4. Carers/visitors: Primary family carers of patients on participating wards or, where there is no primary family carer, regular visitors (visits 3+ times per week).
Target number of participants
Planned Sample Size: 1098; UK Sample Size: 1098
Participant exclusion criteria
1. Wards: Critical care units will not be included. Wards will be excluded if departure of ward manager is anticipated in the subsequent 6 months of attempted recruitment
2. Staff: all nurses and care assistants (CAs) (health care assistants, assistant practitioner, nursing auxiliaries) working on participating wards during any data collection period will be invited to be interviewed and eligible to complete the nursing questionnaires. Nursing students, bank and agency staff will not be eligible. For the observations, all interactions between patients and staff (of any discipline) working on the ward or visiting the ward will be recorded during the planned periods.
3. Patients: Patients will be excluded if they:
3.1. Are assessed by the recruiter or by clinical staff who know the patients as
lacking capacity to decide about taking part in the research and/or unable to communicate their choices about taking part in the research AND
3.2. A consultee (as defined by the Mental Capacity Act) cannot be consulted (NB patients who
lack capacity will be included if a consultee advises this is appropriate and the patient indicates that they are happy for data collection to proceed)
3.4. Patients who indicate either verbally or nonverbally that they do not wish to take part
3.5. Patients who are unconscious or where there are clinical concerns that may preclude them from being approached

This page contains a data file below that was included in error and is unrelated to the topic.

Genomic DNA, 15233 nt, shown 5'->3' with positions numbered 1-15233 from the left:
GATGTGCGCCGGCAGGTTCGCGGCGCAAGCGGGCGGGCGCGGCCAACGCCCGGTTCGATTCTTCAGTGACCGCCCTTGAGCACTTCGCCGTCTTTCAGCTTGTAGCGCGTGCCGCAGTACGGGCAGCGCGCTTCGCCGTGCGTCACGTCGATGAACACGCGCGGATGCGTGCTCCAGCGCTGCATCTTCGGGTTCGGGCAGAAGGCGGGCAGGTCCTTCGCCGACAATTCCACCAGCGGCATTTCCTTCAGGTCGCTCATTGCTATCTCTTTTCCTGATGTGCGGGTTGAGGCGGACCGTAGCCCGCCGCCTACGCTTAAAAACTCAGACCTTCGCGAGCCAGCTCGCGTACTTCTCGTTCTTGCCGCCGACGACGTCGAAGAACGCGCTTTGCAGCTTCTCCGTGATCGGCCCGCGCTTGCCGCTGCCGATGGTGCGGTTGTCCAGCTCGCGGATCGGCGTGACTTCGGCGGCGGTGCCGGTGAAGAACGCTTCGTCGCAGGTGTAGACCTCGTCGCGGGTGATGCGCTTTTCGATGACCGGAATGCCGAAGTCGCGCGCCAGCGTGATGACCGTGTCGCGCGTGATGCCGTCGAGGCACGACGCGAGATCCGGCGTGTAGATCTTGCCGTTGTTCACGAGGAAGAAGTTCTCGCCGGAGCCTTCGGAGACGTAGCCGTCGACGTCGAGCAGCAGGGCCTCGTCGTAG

3.6. Patients receiving continual clinical care that would impair their capacity to make a decision about taking part that is free from distraction
3.7. Patients with communication difficulties, including e.g. language differences, auditory impairments, that impair the recruiter's ability to communicate the research or the patient's ability to communicate their choice about taking part
3.8. Patients are unable to complete a questionnaire in English with or without interviewer help
3.9. People will be excluded from the qualitative interviews if the researcher and/or clinical staff assess them as lacking the cognitive and communicative capacity to be interviewed
Recruitment start date
Recruitment end date
Countries of recruitment
Trial participating centre
Trial participating centre
Southampton General Hospital
Trial participating centre
Queen Alexander Hospital
Southwick Hill Road
National Institute for Health Research
Funding Body Type
Funding Body Subtype
Results and Publications
Publication and dissemination plan
Professor Jackie Bridges, Dr Ruth M.Pickering, Ms Hannah Barker, Mrs Rosemary Chable, Professor Alison Fuller, Dr Lisa Gould, Mrs Paula Libberton, Miss Ines Mesa-Eguiagaray, Professor James Raftery, Professor Avan Aihie Sayer, Dr Greta Westwood, Dr Wendy Wigley, Dr Guiqing Yao, Dr Shihua Zhu, Professor Peter Griffiths. Creating Learning Environments for Compassionate Care (CLECC): a feasibility study. NIHR report
Dr Lisa Gould , Professor Peter Griffiths Miss Hannah Barker, Mrs Paula Libberton, Miss Ines Mesa-Eguiagaray, Mrs Lisa Shipway, Professor Jackie Bridges. Compassionate care intervention for hospital nursing teams: a pilot cluster randomised controlled trial. Under review
IPD sharing statement
The datasets generated during and/or analysed during the current study are not expected to be made available due to there being no consent for sharing.
Intention to publish date
Participant level data
Not expected to be available
Results - basic reporting
2017 results in: https://www.ncbi.nlm.nih.gov/pubmed/28916581
- ISRCTN16789770_PROTOCOL_30Oct2016_v4.pdf Uploaded 01/11/2017